Physical Mathematics Seminar

Tuesday, November 08, 2022 at 2:30pm to 3:30pm

MIT-Dept. of Mathematics, Room 2-449

Speaker:  Eleni Panagiotou  (Arizona State University)

Title:  The topology of physical filaments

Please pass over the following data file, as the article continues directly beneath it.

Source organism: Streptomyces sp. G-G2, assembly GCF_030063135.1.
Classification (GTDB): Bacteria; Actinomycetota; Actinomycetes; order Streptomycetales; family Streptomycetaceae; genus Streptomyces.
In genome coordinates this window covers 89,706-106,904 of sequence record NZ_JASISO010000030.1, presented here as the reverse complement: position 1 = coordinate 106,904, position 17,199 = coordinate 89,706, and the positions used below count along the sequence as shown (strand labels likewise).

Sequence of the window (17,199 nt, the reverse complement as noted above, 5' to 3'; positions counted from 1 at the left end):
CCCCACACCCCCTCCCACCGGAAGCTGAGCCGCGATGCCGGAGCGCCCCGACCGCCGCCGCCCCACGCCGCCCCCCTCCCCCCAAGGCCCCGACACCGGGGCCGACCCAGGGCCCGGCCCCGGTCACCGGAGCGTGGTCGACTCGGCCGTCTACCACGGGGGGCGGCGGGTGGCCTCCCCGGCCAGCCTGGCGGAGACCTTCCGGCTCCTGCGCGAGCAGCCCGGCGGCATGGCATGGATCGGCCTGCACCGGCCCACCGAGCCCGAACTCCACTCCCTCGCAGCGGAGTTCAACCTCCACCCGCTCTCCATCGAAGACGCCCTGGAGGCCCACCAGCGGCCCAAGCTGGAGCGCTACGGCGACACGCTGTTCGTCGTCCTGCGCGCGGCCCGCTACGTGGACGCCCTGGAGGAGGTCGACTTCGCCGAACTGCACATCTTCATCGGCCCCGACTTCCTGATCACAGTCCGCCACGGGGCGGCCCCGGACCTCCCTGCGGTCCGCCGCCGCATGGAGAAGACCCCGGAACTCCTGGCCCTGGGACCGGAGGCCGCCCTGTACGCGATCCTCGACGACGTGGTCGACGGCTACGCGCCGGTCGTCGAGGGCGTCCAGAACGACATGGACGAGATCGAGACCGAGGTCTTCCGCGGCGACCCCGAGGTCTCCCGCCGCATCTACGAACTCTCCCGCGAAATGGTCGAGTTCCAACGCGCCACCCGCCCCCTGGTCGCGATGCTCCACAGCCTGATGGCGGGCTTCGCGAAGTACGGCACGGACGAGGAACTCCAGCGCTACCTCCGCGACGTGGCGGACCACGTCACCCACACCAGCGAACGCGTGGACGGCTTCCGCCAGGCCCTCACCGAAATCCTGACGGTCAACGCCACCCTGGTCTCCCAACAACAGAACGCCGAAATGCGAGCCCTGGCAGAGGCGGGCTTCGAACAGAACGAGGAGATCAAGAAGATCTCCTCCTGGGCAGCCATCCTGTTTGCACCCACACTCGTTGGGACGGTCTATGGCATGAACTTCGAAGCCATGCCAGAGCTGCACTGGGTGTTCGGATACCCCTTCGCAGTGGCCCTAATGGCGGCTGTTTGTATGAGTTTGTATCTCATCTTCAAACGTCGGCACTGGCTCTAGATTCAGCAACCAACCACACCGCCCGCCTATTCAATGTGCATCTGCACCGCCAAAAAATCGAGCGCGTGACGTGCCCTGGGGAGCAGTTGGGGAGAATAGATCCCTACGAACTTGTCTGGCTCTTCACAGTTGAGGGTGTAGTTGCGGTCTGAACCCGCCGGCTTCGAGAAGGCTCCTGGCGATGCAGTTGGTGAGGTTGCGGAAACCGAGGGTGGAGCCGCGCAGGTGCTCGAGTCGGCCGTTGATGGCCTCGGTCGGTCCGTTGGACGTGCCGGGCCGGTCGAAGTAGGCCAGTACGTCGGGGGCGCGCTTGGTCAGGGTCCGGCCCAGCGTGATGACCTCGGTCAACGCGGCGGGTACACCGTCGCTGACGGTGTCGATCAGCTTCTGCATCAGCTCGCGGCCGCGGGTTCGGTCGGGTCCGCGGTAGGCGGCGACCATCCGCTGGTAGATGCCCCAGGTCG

Filamentous material may exhibit structure dependent material properties and function that depends on their entanglement. Even though intuitively entanglement is often understood in terms of knotting or linking, many of the filamentous systems in the natural world are not mathematical knots or links. In this talk we will introduce a novel framework in knot theory that can characterize the complexity of open curves in 3-space in general. In particular, it will be shown how the Jones polynomial, a traditional topological invariant in knot theory, is a special case of a general Jones polynomial that applies to both open and closed curves in 3-space. Similarly, Vassiliev measures will be generalized to characterize the knotting of open and closed curves. When applied to open curves, these are continuous functions of the curve coordinates instead of topological invariants. We will apply our methods to proteins and show that these enable us to create a new framework for understanding protein folding, which is validated by experimental data. Next we will show that the topological entanglement captured by mathematical methods indeed captures polymer entanglement effects in polymer melts and solutions. We will demonstrate this by using topology to predict a critical lengthscale in entangled polymers, the entanglement length, which is in agreement with experimental estimates. These methods open a new mathematical direction in knot theory that can help us understand polymer and biopolymer function and material properties in many contexts with the goal of their prediction and design.

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